Victoria Lambropoulos, LLM (Melb), BA, LLB (Mon), Lecturer, Deakin University Law School, Barrister, Victorian Bar
Victoria Lambropoulos lectures at Deakin University in Melbourne and Geelong where she teaches Workplace Law and Company Law. Victoia has held this position for over 10 years. She is also a member of the Victorian Bar. Victoria writes regularly for academic and practitioner journals on employment and industrial relations issues. She is also a regular presenter at practitioner and academic conferences both in Australia and internationally. She is also President of the Industrial Relations Society of Victoria, a committee member of the Australian Labour Law Association and co-convenor of the Victoria chapter and is a member of the Industrial Bar Association of Victoria.
Rohan Millar LL M, B Com (Melb), Barrister at Law
Rohan Millar is a Melbourne barrister practising in employment law. He appears regularly in the Fair Work Commission and the courts, particularly in cases involving termination of employment, post-employment restraints, discrimination, employment contracts and industrial disputes. Prior to joining the bar he was a solicitor at Mallesons Stephen Jaques and Arthur Robinson & Hedderwicks.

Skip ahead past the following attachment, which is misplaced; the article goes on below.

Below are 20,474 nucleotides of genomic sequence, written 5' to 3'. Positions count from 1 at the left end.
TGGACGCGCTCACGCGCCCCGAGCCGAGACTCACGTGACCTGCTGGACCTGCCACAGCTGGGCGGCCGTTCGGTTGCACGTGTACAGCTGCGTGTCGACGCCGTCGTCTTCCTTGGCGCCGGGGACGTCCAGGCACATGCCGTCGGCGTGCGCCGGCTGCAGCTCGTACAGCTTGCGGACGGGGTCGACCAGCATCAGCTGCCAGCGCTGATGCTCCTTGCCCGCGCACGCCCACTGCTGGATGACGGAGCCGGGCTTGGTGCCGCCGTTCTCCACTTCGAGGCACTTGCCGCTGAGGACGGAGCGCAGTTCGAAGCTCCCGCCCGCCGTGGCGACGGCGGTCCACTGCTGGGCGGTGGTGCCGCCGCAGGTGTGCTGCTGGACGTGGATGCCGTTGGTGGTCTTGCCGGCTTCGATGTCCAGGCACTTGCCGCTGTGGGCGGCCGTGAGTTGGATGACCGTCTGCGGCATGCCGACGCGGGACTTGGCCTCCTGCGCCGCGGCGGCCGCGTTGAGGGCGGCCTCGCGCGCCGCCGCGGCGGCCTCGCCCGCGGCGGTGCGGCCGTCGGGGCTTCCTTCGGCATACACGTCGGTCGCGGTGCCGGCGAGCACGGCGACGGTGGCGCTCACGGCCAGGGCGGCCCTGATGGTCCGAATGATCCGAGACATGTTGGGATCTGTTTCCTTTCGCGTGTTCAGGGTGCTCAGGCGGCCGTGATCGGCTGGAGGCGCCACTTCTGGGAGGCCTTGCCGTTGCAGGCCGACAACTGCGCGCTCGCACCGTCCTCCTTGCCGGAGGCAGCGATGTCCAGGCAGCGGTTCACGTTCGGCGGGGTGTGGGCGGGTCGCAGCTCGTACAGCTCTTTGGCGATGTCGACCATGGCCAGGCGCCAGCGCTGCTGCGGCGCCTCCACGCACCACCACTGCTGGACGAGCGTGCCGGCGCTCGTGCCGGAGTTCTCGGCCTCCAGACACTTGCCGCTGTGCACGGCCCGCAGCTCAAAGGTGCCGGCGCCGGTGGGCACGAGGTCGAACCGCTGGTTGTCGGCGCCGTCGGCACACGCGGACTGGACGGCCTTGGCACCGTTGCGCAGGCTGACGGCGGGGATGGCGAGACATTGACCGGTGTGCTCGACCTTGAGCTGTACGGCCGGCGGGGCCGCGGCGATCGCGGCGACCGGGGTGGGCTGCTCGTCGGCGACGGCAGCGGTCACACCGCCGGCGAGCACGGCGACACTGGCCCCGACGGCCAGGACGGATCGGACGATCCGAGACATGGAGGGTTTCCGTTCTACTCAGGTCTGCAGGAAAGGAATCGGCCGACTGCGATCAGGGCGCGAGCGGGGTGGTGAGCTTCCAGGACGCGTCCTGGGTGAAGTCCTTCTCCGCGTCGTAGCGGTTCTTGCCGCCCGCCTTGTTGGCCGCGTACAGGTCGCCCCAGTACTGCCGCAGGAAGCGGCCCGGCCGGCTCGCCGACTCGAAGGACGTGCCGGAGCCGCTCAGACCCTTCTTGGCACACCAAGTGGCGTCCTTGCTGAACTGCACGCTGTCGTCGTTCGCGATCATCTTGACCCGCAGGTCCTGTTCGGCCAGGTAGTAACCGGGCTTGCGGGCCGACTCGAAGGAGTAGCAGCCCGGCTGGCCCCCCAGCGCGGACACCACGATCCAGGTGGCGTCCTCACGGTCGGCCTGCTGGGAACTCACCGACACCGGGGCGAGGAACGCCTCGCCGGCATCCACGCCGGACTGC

Aaron Neal BEco, LLB (Hons) (Syd), Solicitor, Supreme Court of New South Wales
Aaron Neal has extensive experience in workplace relations and employment law, having been an Associate to Justice Marshall of the Federal Court of Australia, a Legal and Policy Officer at the Commonwealth Department of Employment and Workplace Relations, practiced as a barrister at the New South Wales Bar, and worked as in house lawyer at a number of Unions, most recently as Senior National Legal Officer at the Maritime Union of Australia, Sydney.